Ottawa to fund national fire-data collection

June 26, 2015
Written by
June 26, 2015 – Ottawa has approved funding for a pilot project that will, for the first time, collect national fire statistics.

The Canadian Association of Fire Chiefs (CAFC) and the Council of Canadian Fire Marshals and Fire Commissioners are the project leads, and will work with Statistics Canada to build a national, standardized reporting system for fire data.

Defence Research and Development Canada (DRDC) – an agency of the Department of National Defence – is funding the $850,000 project, along with Public Safety Canada. Other partners, including the CAFC and the fire marshals, are contributing $150,000 in resources, cash and in kind.

Statistics Canada will build the database in the first year of the three-year project. Over the next two years, researchers will test drive the data to understand its applications, and cross-reference it with existing demographic statistics.

“The information that we’re going to be obtaining is the first time that we are going to have fire-specific data – a national fire database that’s never existed before,” CAFC president Paul Boissonneault said in an interview from Halifax, where the project was announced Friday as part of $12 million in projects through DRDC.

Details on what data will be collected will be determined through a working group, Boissonneault said, led by the CAFC and the fire marshals, along with with national and provincial stakeholders.

“I think we should celebrate the fact that we are all at the table wanting to do this,” Boissonneault said. “It is very significant and should improve how we provide information.”

Surrey, B.C., Fire Chief Len Garis, who was a lead with the CAFC on the project proposal, said for chiefs and chief officers, a national database means having concrete evidence to make decisions and support requests from municipalities.

“Certainly it will paint a different picture of what our issues and challenges our in terms of protecting Canadians,” Garis said in an interview Friday.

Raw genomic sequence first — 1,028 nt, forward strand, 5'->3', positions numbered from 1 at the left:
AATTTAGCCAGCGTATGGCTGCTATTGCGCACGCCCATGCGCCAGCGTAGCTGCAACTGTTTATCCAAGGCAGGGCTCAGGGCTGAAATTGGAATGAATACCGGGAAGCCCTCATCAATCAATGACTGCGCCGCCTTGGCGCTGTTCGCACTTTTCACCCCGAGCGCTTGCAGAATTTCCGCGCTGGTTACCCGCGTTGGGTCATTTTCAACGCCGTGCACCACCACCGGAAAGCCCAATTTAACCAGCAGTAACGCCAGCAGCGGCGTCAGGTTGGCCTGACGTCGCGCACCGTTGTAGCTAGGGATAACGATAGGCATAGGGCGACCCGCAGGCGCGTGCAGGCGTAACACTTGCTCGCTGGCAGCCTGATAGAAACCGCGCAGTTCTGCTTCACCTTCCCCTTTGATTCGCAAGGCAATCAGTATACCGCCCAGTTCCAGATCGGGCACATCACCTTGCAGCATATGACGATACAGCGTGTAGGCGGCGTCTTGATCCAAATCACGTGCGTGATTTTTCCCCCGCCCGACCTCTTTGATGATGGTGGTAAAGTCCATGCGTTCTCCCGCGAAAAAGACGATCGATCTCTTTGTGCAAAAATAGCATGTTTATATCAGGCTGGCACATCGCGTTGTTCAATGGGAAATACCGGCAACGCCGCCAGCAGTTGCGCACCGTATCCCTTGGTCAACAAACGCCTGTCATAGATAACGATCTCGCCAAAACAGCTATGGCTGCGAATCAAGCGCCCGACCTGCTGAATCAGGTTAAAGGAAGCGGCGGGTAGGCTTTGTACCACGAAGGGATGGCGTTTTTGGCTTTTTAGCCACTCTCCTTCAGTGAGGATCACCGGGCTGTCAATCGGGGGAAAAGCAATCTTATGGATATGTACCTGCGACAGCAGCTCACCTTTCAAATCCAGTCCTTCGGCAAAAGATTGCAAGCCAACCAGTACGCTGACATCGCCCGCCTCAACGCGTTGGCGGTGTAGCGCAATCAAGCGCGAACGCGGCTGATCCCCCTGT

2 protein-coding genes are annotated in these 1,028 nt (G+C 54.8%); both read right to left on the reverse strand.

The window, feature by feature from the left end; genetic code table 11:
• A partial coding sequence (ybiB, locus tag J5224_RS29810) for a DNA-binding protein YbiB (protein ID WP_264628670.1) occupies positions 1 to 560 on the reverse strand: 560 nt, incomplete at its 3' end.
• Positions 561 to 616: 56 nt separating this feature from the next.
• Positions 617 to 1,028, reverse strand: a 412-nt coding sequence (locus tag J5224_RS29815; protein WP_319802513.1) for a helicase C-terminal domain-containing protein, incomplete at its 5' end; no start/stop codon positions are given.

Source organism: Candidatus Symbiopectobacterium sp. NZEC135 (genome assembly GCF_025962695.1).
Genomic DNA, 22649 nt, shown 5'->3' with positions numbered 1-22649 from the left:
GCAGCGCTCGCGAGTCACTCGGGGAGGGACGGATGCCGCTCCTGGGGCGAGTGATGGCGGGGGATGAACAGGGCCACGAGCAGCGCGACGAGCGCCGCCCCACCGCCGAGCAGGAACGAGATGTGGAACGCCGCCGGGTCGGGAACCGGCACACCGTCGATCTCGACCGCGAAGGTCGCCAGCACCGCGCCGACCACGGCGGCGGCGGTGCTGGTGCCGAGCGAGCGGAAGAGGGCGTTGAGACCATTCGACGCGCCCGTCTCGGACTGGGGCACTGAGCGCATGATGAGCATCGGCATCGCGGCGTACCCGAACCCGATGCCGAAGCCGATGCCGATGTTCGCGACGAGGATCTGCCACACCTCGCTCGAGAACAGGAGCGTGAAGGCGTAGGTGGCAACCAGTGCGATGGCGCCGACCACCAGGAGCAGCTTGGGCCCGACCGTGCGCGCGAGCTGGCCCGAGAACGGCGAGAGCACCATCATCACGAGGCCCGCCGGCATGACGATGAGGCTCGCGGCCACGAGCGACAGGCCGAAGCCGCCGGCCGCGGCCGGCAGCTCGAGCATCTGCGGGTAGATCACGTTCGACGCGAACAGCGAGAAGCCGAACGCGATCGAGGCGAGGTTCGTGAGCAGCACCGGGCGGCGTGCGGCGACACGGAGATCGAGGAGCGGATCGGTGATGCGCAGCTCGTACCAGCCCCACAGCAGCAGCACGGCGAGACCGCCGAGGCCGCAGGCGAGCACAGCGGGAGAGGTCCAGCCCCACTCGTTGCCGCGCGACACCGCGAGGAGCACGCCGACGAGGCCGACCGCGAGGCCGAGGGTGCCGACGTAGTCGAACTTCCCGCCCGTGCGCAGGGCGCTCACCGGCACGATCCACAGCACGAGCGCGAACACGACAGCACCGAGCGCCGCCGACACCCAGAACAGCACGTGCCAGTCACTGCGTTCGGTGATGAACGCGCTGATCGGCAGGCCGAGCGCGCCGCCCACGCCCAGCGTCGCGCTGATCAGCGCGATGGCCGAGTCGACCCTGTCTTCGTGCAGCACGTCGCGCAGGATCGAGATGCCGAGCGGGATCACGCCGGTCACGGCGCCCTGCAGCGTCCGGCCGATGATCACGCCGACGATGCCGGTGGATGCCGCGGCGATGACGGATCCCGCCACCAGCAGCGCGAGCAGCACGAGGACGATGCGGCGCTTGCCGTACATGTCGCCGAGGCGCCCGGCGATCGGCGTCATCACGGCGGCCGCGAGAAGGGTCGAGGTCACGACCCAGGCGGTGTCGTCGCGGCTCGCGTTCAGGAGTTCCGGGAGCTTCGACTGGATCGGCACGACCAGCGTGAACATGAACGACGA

Departments, ideally, he said, will use the database to adapt quickly and methodically to changes in population and risks, and predict future trends.

“There are risky places and risky people at the end of the day,” Garis said, “and those are the people we need to concentrate on if we want to make it safe for Canadians.”

The pilot project, pending final negotiations and contract signing, should be up and running in the fall.

The other projects announced Friday are models to be developed by Natural Resources Canada to better predict the occurrence and duration of wildfires, a study in Alberta that will compare results of blood-testing devices used in the community to those in hosptials, development of a strategies to improve volunteer firefighter recruitment and retention, and research to better understand health and wellness indicators to help paramedics inform operational and staffing decisions.

Subscription Centre

 
New Subscription
 
Already a Subscriber
 
Customer Service
 
View Digital Magazine Renew

Most Popular


We are using cookies to give you the best experience on our website. By continuing to use the site, you agree to the use of cookies. To find out more, read our Privacy Policy.